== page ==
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FIA must shift priorities to avoid F1 revolt after Suzuka scandal

FIA must shift priorities to avoid F1 revolt after Suzuka scandal

FIA must shift priorities to avoid F1 revolt after Suzuka scandal

FIA must shift priorities to avoid F1 revolt after Suzuka scandal

Horrific reminders of the 2014 Jules Bianchi crash at Suzuka that claimed the life of the talented Frenchman were triggered in an unacceptable incident at the Japanese Grand Prix.

Pierre Gasly was left incandescent after passing a recovery vehicle in treacherous conditions at exactly the same circuit as his countryman lost his life eight years ago.

But despite all of the safety learnings that came from that dark day, somehow the circuit officials and FIA race control allowed a more dangerous situation to arise.

This feels like the last straw for an FIA officiating group that has been in the limelight more than seems permissible this season.

Recovery vehicle makes mockery of FIA safety push

Aside from the fact we could have been reporting on a fatal incident on Sunday, which in itself is, of course, enough to be livid over, the situation has gone against everything the governing body has strived for in its ideology all season.

The most obvious is the jewellery saga that still managed to rear its head again in Singapore.

Drivers, despite being grown human beings who choose whether to race in such a dangerous sport, putting their lives on the line week in, week out to do what they love, were told they could not wear any jewellery when driving for safety reasons.

This came despite former drivers, including Romain Grosjean, suggesting metallic objects had actually protected them in fires.

'Underwear-gate' was also mocked when the clampdown arrived - again on safety grounds - with even diplomat-of-the-grid Sebastian Vettel taking aim with a humourous protest.

It is baffling, therefore, there can be such a tight restraint on safety when the FIA want to impose a feeling of power over its competitors, yet there is a complete disregard to welfare when it comes to the on-track action.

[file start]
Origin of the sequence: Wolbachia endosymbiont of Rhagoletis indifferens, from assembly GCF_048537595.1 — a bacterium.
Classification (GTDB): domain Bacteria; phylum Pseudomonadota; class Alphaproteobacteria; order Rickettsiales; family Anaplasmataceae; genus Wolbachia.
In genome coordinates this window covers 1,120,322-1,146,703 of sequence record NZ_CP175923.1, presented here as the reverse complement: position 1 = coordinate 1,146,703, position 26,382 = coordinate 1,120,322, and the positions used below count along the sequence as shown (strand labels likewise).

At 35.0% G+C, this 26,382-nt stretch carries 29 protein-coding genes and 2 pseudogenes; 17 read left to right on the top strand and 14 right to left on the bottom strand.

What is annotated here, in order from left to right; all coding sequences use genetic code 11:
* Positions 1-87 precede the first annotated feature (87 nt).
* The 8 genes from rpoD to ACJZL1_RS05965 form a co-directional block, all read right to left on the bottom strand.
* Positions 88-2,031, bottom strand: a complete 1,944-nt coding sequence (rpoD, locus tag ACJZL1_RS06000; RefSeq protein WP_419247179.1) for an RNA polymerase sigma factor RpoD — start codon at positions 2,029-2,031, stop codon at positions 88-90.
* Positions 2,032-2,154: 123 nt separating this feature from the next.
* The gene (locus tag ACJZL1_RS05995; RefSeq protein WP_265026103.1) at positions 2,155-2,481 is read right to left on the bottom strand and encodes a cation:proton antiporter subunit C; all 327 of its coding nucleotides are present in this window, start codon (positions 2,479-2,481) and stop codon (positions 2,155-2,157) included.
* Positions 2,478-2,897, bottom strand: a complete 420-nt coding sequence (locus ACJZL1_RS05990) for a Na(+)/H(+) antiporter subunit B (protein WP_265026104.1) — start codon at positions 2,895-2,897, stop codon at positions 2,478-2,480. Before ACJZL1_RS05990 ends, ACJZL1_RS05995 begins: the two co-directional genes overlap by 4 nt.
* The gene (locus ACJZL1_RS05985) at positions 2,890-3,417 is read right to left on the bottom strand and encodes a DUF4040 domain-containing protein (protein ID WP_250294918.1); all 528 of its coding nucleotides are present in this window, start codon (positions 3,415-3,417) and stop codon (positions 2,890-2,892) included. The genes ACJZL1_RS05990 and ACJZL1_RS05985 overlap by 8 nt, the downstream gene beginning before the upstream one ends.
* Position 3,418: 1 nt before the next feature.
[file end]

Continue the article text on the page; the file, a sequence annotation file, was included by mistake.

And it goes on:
In fairness, the marshals could have acted rogue, which has happened in previous seasons across various different scenarios. But where was the communication from race control to teams and drivers to warn of the vehicle on track?

There was also a marshal near the crane acting as ballast on Carlos Sainz's Ferrari. Where was the thought for his well-being?

FIA risking revolt

The issues did not stop with the recovery vehicle, though.

After a long rain delay, the race got back underway with three laps behind the safety car.

Two laps into that period, drivers in the midfield reported a lack of visibility and that the FIA should take more time before restarting the race proper.

So, of course, the signal instantly came to restart the race immediately.

What we did get was a dramatic 45-minute sprint to the end and the track condition itself was good enough for racing.

But what is the point of asking for advice from drivers with the experience of Valtteri Bottas and Daniel Ricciardo and then blatantly ignoring them?

Post-race, rarely do you see a driver as heated as Gasly. Yes, he is not entirely innocent as he should not have been travelling at the speed he was when passing the scene of Sainz's crash.

But he was absolutely correct with his remarks because the pain of losing Bianchi - the only F1 driver to lose his life in a race since Ayrton Senna in 1994 - remains raw for many on the grid.

Sergio Perez labelled the incident F1's lowest moment in years, the Mexican "angry" at the danger the drivers were placed in.

There will be pushback from the drivers on this, and rightly so.

A thorough investigation has been launched by the FIA but the fact is this isn't the first time this has happened in recent memory either - a week before in Singapore drivers passed a tractor in wet-dry conditions.

Where are the FIA's priorities? If it is jewellery and underwear and not on-track safety, then F1 faces a scandal.

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